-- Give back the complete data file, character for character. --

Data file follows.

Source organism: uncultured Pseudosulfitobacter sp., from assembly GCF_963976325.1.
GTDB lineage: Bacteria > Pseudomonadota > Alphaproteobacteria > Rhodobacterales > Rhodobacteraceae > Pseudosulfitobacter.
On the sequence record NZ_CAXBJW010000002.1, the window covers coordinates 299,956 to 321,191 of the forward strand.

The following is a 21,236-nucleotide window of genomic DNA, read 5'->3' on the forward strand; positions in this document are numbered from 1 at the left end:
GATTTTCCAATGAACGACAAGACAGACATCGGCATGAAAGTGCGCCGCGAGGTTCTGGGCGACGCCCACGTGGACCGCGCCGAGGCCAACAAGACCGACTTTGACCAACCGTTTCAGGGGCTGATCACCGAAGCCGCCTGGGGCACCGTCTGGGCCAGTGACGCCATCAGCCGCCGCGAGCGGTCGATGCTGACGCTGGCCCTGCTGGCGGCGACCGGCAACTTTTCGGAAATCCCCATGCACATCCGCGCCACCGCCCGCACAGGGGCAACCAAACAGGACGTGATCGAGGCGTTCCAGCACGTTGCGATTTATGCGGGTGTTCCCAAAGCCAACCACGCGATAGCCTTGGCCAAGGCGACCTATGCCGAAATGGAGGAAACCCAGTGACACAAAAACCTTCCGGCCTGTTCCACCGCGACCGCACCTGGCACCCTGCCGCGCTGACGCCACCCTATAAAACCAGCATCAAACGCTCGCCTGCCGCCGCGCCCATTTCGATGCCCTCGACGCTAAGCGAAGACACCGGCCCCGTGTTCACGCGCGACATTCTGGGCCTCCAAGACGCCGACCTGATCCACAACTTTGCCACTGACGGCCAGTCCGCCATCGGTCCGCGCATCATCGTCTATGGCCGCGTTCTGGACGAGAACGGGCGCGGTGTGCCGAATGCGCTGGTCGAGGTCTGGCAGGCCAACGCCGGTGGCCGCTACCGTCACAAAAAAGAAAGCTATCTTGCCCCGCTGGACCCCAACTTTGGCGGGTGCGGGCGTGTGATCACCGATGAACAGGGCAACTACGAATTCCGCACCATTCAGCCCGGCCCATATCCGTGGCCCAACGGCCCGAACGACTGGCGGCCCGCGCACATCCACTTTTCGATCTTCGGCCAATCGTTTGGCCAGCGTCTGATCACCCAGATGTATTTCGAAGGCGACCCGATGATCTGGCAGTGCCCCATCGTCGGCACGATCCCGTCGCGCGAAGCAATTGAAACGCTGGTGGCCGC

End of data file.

Source organism: uncultured Pseudosulfitobacter sp., from assembly GCF_963976325.1.
GTDB lineage: Bacteria > Pseudomonadota > Alphaproteobacteria > Rhodobacterales > Rhodobacteraceae > Pseudosulfitobacter.
On the sequence record NZ_CAXBJW010000002.1, the window covers coordinates 299,956 to 321,191 of the forward strand.

The following is a 21,236-nucleotide window of genomic DNA, read 5'->3' on the forward strand; positions in this document are numbered from 1 at the left end:
GATTTTCCAATGAACGACAAGACAGACATCGGCATGAAAGTGCGCCGCGAGGTTCTGGGCGACGCCCACGTGGACCGCGCCGAGGCCAACAAGACCGACTTTGACCAACCGTTTCAGGGGCTGATCACCGAAGCCGCCTGGGGCACCGTCTGGGCCAGTGACGCCATCAGCCGCCGCGAGCGGTCGATGCTGACGCTGGCCCTGCTGGCGGCGACCGGCAACTTTTCGGAAATCCCCATGCACATCCGCGCCACCGCCCGCACAGGGGCAACCAAACAGGACGTGATCGAGGCGTTCCAGCACGTTGCGATTTATGCGGGTGTTCCCAAAGCCAACCACGCGATAGCCTTGGCCAAGGCGACCTATGCCGAAATGGAGGAAACCCAGTGACACAAAAACCTTCCGGCCTGTTCCACCGCGACCGCACCTGGCACCCTGCCGCGCTGACGCCACCCTATAAAACCAGCATCAAACGCTCGCCTGCCGCCGCGCCCATTTCGATGCCCTCGACGCTAAGCGAAGACACCGGCCCCGTGTTCACGCGCGACATTCTGGGCCTCCAAGACGCCGACCTGATCCACAACTTTGCCACTGACGGCCAGTCCGCCATCGGTCCGCGCATCATCGTCTATGGCCGCGTTCTGGACGAGAACGGGCGCGGTGTGCCGAATGCGCTGGTCGAGGTCTGGCAGGCCAACGCCGGTGGCCGCTACCGTCACAAAAAAGAAAGCTATCTTGCCCCGCTGGACCCCAACTTTGGCGGGTGCGGGCGTGTGATCACCGATGAACAGGGCAACTACGAATTCCGCACCATTCAGCCCGGCCCATATCCGTGGCCCAACGGCCCGAACGACTGGCGGCCCGCGCACATCCACTTTTCGATCTTCGGCCAATCGTTTGGCCAGCGTCTGATCACCCAGATGTATTTCGAAGGCGACCCGATGATCTGGCAGTGCCCCATCGTCGGCACGATCCCGTCGCGCGAAGCAATTGAAACGCTGGTGGCCGC